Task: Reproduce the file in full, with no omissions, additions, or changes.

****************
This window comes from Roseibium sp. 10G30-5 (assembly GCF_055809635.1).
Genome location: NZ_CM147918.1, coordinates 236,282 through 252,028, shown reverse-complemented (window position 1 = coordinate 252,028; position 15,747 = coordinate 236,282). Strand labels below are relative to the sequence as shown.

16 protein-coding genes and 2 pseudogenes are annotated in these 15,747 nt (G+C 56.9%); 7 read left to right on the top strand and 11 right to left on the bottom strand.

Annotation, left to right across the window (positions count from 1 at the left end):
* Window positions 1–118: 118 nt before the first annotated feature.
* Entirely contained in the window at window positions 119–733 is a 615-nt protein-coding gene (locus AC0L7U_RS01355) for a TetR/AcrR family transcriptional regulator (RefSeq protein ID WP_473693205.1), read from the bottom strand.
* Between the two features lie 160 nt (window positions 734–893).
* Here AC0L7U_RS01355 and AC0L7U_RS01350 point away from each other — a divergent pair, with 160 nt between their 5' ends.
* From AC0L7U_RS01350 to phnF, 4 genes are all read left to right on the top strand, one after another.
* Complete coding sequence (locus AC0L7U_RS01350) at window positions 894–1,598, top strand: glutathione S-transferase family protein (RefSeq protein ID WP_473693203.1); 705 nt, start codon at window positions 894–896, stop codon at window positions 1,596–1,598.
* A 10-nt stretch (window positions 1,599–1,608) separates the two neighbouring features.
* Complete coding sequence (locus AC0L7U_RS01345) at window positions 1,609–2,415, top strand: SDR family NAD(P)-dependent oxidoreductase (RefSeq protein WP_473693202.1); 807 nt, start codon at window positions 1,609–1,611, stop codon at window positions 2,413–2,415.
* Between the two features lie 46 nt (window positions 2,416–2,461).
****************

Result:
This window comes from Roseibium sp. 10G30-5 (assembly GCF_055809635.1).
Genome location: NZ_CM147918.1, coordinates 236,282 through 252,028, shown reverse-complemented (window position 1 = coordinate 252,028; position 15,747 = coordinate 236,282). Strand labels below are relative to the sequence as shown.

16 protein-coding genes and 2 pseudogenes are annotated in these 15,747 nt (G+C 56.9%); 7 read left to right on the top strand and 11 right to left on the bottom strand.

Annotation, left to right across the window (positions count from 1 at the left end):
* Window positions 1–118: 118 nt before the first annotated feature.
* Entirely contained in the window at window positions 119–733 is a 615-nt protein-coding gene (locus AC0L7U_RS01355) for a TetR/AcrR family transcriptional regulator (RefSeq protein ID WP_473693205.1), read from the bottom strand.
* Between the two features lie 160 nt (window positions 734–893).
* Here AC0L7U_RS01355 and AC0L7U_RS01350 point away from each other — a divergent pair, with 160 nt between their 5' ends.
* From AC0L7U_RS01350 to phnF, 4 genes are all read left to right on the top strand, one after another.
* Complete coding sequence (locus AC0L7U_RS01350) at window positions 894–1,598, top strand: glutathione S-transferase family protein (RefSeq protein ID WP_473693203.1); 705 nt, start codon at window positions 894–896, stop codon at window positions 1,596–1,598.
* A 10-nt stretch (window positions 1,599–1,608) separates the two neighbouring features.
* Complete coding sequence (locus AC0L7U_RS01345) at window positions 1,609–2,415, top strand: SDR family NAD(P)-dependent oxidoreductase (RefSeq protein WP_473693202.1); 807 nt, start codon at window positions 1,609–1,611, stop codon at window positions 2,413–2,415.
* Between the two features lie 46 nt (window positions 2,416–2,461).